Italy: Resolutions Avoiding Unfavourable Judgments As Possible Abuse Of Majority Rule

Last Updated: 24 July 2019
Article by Marco Cosa and Carlotta Righetti
Most Read Contributor in Italy, July 2019

This note is inspired by a recent 'abuse of majority' case and focuses on meeting resolutions passed with the sole intent of harming minority shareholders as well as on immediate enforceability of first-instance judgments ordering the cancellation of such resolutions.

Share capital increase and reduction of quorum for passing resolutions

In two subsequent meetings, respectively, of 2 August and 29 October 2013, the shareholders' meeting of P.G. S.p.A. (hereinafter, for ease of reference, the "Company") resolved upon a share capital increase involving the reduction of the share held by minority shareholder G.R. from 20% to 0.73%.

Both the above resolutions were subsequently challenged by G.R. before the Court of Milan, which, by judgment 10048 of 2017, found the August resolution ineffective and ordered cancellation of the October resolution, on the ground that the capital increase resolved upon by the resolution of 2 August 2013 had not been effected, there being no evidence of its actual subscription within the time limit set out in the resolution.

On 27 January 2017, with its majority shareholders voting in favour, the Company resolved upon the reduction of the quorum set out in the by-laws for passing resolutions on key issues (e.g. distribution of dividends, capital increase and extraordinary corporate transactions), from 85% to 65% of the share capital.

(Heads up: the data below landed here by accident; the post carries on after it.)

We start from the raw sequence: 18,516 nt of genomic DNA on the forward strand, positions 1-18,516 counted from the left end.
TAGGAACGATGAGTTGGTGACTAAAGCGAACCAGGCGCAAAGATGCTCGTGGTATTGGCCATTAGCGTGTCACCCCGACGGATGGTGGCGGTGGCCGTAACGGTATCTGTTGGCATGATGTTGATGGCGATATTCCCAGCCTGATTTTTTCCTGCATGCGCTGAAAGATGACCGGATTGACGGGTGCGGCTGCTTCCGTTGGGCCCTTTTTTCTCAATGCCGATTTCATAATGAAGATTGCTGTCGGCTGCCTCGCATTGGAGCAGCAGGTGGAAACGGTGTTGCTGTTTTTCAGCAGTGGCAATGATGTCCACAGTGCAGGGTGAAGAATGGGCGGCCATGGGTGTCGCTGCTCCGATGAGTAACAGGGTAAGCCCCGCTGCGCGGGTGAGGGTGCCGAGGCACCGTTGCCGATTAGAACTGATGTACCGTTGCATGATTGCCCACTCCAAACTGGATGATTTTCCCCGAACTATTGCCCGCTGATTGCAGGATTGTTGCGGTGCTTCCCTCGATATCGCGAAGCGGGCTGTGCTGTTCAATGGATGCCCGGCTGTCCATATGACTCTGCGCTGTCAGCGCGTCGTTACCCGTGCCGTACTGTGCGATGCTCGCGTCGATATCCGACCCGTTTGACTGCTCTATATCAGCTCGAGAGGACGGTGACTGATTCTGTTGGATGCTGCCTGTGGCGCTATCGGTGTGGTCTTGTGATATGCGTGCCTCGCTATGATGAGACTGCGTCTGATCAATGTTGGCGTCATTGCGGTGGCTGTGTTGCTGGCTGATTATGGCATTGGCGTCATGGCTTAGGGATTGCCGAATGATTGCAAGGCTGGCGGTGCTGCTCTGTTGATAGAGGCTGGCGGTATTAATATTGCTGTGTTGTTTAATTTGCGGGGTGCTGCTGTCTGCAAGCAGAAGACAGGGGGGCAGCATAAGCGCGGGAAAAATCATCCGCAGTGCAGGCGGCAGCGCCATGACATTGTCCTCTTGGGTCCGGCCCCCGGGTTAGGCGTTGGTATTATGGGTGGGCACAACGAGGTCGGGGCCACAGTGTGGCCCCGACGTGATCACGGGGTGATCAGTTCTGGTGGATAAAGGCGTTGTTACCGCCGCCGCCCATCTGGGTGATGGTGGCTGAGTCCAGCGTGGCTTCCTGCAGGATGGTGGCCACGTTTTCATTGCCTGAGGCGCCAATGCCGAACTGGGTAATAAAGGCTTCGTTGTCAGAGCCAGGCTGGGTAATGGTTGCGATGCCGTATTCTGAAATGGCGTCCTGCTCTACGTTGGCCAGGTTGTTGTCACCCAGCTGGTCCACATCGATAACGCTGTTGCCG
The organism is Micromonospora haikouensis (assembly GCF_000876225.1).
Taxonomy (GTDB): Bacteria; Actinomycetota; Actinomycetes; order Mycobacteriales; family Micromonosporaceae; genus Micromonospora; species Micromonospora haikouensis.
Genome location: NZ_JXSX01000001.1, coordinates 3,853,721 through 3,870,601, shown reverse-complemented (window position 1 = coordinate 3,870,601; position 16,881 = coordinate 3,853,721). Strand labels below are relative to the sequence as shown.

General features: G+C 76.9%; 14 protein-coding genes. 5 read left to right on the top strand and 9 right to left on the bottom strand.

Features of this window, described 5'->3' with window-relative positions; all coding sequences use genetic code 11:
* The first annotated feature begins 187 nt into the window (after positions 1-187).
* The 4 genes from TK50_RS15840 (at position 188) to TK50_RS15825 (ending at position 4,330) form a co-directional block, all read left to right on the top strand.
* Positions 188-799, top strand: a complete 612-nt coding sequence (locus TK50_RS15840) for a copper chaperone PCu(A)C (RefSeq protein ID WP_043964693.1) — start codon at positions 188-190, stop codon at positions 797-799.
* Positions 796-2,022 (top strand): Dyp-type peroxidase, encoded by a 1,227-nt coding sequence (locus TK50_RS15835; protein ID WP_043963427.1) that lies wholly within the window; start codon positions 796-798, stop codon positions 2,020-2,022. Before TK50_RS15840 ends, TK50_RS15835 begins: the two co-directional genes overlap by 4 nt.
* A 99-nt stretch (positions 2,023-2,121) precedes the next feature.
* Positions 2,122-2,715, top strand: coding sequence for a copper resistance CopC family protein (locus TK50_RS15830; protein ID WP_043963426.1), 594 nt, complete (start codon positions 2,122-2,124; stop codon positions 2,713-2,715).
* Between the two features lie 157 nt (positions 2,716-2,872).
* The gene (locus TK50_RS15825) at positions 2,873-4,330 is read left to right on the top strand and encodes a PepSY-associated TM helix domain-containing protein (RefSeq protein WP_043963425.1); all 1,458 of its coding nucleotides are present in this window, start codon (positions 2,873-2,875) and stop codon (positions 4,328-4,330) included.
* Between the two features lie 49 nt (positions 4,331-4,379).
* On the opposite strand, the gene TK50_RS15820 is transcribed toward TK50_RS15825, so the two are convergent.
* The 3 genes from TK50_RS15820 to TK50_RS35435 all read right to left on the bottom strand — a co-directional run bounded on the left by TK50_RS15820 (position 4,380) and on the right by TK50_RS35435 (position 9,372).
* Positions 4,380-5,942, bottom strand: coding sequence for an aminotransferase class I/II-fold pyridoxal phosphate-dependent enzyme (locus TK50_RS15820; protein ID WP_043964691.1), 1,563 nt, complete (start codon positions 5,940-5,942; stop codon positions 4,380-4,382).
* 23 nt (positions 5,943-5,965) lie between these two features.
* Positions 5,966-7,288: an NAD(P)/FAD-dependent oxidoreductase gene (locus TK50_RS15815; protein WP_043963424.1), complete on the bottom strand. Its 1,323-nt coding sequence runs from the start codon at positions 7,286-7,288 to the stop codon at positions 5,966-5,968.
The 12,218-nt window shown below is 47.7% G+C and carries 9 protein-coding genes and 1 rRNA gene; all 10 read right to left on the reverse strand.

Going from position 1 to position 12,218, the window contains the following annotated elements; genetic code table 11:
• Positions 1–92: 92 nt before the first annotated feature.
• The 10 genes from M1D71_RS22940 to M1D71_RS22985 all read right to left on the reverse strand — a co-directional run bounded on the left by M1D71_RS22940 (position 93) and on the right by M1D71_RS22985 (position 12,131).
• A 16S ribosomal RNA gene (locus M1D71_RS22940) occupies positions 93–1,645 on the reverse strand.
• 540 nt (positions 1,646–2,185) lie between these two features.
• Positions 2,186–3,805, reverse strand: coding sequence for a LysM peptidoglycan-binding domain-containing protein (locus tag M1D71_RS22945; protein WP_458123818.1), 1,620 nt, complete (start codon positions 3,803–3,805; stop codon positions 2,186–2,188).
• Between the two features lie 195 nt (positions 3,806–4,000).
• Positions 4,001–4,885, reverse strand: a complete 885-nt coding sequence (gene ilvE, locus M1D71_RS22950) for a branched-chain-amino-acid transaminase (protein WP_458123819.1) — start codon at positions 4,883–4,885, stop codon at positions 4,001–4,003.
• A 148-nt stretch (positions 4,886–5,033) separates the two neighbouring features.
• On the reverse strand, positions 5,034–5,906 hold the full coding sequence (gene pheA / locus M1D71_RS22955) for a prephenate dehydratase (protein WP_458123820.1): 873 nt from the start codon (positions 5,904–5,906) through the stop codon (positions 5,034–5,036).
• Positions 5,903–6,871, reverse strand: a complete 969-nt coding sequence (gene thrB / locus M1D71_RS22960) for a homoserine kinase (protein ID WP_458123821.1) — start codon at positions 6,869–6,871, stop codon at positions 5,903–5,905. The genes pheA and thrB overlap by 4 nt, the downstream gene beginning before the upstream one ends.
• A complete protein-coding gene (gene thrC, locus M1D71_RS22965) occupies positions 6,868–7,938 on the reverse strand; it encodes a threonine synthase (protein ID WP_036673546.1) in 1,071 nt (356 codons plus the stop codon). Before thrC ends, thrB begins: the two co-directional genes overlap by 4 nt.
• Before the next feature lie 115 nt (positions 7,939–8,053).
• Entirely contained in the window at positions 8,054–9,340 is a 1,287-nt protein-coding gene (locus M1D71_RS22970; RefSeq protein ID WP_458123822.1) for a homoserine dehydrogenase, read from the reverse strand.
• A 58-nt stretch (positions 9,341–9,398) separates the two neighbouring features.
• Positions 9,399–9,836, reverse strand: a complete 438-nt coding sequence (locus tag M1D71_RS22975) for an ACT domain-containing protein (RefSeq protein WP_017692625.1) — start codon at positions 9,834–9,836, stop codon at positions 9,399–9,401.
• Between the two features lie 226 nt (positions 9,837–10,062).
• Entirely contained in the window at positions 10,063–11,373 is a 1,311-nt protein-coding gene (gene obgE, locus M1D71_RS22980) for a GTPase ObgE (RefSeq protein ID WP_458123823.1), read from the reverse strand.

G.R. challenged said resolution too, alleging its invalidity on the following grounds: (i) untruthfulness of the majorities  on the basis of which the resolution was passed, having been calculated based on the capital increase declared non-existing and cancelled by the Court of Milan; (ii) abuse of  majority with the intent to avoid the effects of the judgment ordering  cancellation, unfavourable to the Company's majority shareholder; (iii) existence of a danger in delay (periculum in mora) in light of the majority shareholder's intention to effect further capital increases. The application filed by G.R. was dismissed by court order.